This turned out to be more difficult than I anticipated. Some of this difficulty was certainly personal, deriving from what was, for me, the relative abstraction of the topic. I did attend art school - IADT - but not to study art, instead I took a broad-based humanities degree in English Literature, visual culture, film studies and politics. Still, in my inattentive way, without thinking too hard about it, I had thought of these two - humanities in the broad sense and the practical business of a visual artist's training - as common pursuits, cultivating the crtitical faculties teaching analytical reasoning and sceptisism of received narratives, fostering a sense of values other than economic. What's more, both have been subject to similar processes of attrition in recent years, marginalised in the university sector, fighting to justify and retain what dwindling supports remain for third level teaching and research.

Only in coming to write about art education did I begin to see the distinctions. In a speach given upon his retirement in 2004, after many decades as an art teacher, Jon Thompson made this distinction clear, arguing that art education is out of place in the university.

F] ine art is not a subject of study. It does not define itself by negotiating boundaries with other subjects. Nor is it a discipline. It has no 'root' or normative rules of precedure. Rather it is a loose assemblage of first-order materially based activities taking place in a speculative existential territory that has no boundaries and is designed, as Guattari so aptly describes it, to 'extract complex forms from chaotic material.' 1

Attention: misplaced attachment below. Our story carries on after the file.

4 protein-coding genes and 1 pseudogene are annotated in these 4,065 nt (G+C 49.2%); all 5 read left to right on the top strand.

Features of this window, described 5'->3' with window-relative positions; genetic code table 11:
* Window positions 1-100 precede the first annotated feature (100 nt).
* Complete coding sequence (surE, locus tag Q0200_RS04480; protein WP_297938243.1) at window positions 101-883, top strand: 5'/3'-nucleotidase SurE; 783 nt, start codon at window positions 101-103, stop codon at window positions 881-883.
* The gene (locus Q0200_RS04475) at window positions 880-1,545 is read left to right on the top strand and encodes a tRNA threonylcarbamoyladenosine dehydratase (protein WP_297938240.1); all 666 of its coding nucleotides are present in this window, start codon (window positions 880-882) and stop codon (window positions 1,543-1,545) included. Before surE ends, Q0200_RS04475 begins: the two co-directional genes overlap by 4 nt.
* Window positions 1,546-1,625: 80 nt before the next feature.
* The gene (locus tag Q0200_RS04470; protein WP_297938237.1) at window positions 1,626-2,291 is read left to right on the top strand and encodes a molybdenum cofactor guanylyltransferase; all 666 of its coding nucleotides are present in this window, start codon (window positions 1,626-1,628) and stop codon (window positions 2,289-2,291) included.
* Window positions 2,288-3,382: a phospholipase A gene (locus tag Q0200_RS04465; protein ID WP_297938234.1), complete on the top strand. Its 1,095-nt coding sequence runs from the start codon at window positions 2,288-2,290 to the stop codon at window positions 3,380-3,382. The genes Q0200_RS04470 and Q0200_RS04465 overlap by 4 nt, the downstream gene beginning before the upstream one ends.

Thomson's is a somewhat defensive position, but his statement of the case seems to ring true; for although, like their corollories in philosophy or literatary studies or art history, art schools provide a broad-based education, engendering criticality with even more rigour than their counterparts in the humanities, and a more boldly cross-disciplinary fredom, there remains a fundamental difference in premise. This must have, as Thompson argues, something to do with the fact that art schools are at least nominally skill-based. (Joan Fowler argued a similar case to James Elkin's 'The State of Art Criticism in Ireland, Revisited' in 2006.) As a result an art school education can be more specific and practical on the one hand, and on the other hand broader and more diffuse and cross-pollinatory, than almost any other field of third- level study.

I went in search of some clear definition of what exactly is meant by art education, some clear philosophical imperative. Here too, unsurprisingly, I ran into difficulty. I looked into the history of the art school, its inconsistency, evolving from the early twentieth-century gender-segregated, authorial, atelier-style schools for instruction in draughtsmanship - through the pioneering exampes of pivoltal, innovative educational institutions like the Bauhaus and Black Mountain College - to the very different, cerebral, crit-based, and increasingly de-materialised schools of today. Does a single philosophical imperative span these different pedagogical models? And if so might there be some value in attempting to evaluate that imperative?

The course of reading I undertook was dense, theoretical, stimulating, but not in a language I felt confident to command. Much of it - provocative and rigorous though it might be - was marked by fervent theoretical over-determination. The idea of isolating some singular ethos - some definition of agreed value - came to seem increasingly difficult. By the end I found myself unable to articulate even a single positive statement, let alone an entire text, on the subject.